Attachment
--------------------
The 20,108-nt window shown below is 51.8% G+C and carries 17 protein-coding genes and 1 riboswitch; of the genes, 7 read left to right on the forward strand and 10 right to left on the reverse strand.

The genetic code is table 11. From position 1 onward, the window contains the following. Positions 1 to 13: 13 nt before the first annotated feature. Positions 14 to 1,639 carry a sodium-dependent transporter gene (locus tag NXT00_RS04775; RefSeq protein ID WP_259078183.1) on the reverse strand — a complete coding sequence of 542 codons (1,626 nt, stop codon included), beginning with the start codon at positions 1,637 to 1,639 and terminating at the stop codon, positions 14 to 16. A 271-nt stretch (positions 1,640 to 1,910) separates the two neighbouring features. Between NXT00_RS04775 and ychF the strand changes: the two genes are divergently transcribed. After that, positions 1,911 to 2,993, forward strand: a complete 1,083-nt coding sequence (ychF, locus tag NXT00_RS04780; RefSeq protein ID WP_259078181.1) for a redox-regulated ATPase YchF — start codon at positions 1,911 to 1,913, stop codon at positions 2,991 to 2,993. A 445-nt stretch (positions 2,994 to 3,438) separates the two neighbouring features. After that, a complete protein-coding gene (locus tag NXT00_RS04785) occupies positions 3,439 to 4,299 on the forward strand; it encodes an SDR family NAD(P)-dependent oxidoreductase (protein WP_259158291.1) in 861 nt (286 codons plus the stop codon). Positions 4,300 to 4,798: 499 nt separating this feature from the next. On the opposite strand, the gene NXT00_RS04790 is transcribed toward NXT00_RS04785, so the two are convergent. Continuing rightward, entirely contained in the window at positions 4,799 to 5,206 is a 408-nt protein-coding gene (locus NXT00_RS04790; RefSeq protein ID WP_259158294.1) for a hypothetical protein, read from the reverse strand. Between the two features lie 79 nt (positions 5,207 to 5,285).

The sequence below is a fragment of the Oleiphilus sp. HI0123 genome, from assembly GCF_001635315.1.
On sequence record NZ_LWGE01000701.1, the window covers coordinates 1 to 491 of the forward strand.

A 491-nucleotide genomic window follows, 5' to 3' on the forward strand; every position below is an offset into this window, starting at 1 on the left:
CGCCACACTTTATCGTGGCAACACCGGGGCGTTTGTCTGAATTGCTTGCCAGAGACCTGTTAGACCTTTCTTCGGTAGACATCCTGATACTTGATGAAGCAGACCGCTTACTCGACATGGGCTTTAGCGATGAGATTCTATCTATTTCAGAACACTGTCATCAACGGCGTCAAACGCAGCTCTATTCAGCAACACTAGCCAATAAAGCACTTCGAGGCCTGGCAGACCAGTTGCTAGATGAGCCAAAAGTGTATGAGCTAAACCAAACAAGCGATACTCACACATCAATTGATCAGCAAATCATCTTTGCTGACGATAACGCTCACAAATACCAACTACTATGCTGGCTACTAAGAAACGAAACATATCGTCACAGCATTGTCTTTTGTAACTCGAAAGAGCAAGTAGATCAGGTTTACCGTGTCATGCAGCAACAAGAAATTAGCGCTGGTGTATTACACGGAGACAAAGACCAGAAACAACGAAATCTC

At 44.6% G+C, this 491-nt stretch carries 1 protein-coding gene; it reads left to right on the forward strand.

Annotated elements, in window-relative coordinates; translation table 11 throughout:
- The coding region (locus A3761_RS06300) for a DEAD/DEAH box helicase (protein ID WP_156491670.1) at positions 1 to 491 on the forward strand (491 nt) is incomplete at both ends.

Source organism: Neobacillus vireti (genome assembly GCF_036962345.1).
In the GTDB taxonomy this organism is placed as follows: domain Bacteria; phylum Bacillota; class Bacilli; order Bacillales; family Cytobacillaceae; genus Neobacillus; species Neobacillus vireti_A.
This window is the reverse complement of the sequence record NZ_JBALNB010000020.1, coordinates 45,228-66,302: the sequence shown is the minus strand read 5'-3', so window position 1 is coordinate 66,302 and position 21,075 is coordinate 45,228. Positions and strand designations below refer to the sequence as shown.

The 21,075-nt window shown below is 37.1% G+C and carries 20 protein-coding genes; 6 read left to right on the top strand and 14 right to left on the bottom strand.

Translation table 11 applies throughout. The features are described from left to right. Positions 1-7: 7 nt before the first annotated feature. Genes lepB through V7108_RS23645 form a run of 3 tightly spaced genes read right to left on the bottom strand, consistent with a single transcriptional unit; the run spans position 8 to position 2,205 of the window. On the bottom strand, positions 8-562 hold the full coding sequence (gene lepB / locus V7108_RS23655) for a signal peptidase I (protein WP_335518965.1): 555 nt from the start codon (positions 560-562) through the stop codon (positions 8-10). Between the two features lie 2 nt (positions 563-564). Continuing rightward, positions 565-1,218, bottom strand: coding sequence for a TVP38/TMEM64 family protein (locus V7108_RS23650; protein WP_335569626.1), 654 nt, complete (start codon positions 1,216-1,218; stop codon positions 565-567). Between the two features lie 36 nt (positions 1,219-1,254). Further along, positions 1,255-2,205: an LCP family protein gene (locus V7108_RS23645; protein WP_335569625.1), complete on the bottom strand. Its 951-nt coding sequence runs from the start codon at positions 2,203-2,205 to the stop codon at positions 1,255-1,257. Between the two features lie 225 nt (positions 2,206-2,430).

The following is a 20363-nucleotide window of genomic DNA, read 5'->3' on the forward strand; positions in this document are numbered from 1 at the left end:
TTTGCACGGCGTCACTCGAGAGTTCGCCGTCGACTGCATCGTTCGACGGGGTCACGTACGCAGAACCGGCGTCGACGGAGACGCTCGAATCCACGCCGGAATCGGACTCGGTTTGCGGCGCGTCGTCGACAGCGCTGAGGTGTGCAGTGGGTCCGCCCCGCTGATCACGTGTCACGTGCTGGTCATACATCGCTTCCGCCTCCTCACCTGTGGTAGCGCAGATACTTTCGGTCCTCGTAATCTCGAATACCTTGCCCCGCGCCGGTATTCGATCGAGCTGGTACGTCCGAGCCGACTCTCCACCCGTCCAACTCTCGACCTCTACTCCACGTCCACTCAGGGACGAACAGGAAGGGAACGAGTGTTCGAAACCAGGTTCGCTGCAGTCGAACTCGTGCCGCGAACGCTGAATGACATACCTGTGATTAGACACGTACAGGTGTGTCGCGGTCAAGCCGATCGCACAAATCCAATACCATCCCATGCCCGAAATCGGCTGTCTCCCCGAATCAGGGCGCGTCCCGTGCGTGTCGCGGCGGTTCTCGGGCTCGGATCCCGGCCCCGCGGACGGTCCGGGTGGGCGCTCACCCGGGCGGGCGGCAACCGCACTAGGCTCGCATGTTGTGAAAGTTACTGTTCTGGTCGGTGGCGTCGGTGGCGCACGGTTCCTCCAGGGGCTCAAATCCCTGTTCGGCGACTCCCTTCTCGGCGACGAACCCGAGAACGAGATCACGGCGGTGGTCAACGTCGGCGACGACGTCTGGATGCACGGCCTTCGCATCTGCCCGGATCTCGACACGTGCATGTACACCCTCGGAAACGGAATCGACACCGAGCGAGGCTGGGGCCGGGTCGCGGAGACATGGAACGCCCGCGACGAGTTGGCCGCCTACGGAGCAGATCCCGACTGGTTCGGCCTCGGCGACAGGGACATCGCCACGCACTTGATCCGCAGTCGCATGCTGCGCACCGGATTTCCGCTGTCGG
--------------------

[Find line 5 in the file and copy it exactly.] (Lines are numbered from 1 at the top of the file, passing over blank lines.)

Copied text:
A 491-nucleotide genomic window follows, 5' to 3' on the forward strand; every position below is an offset into this window, starting at 1 on the left: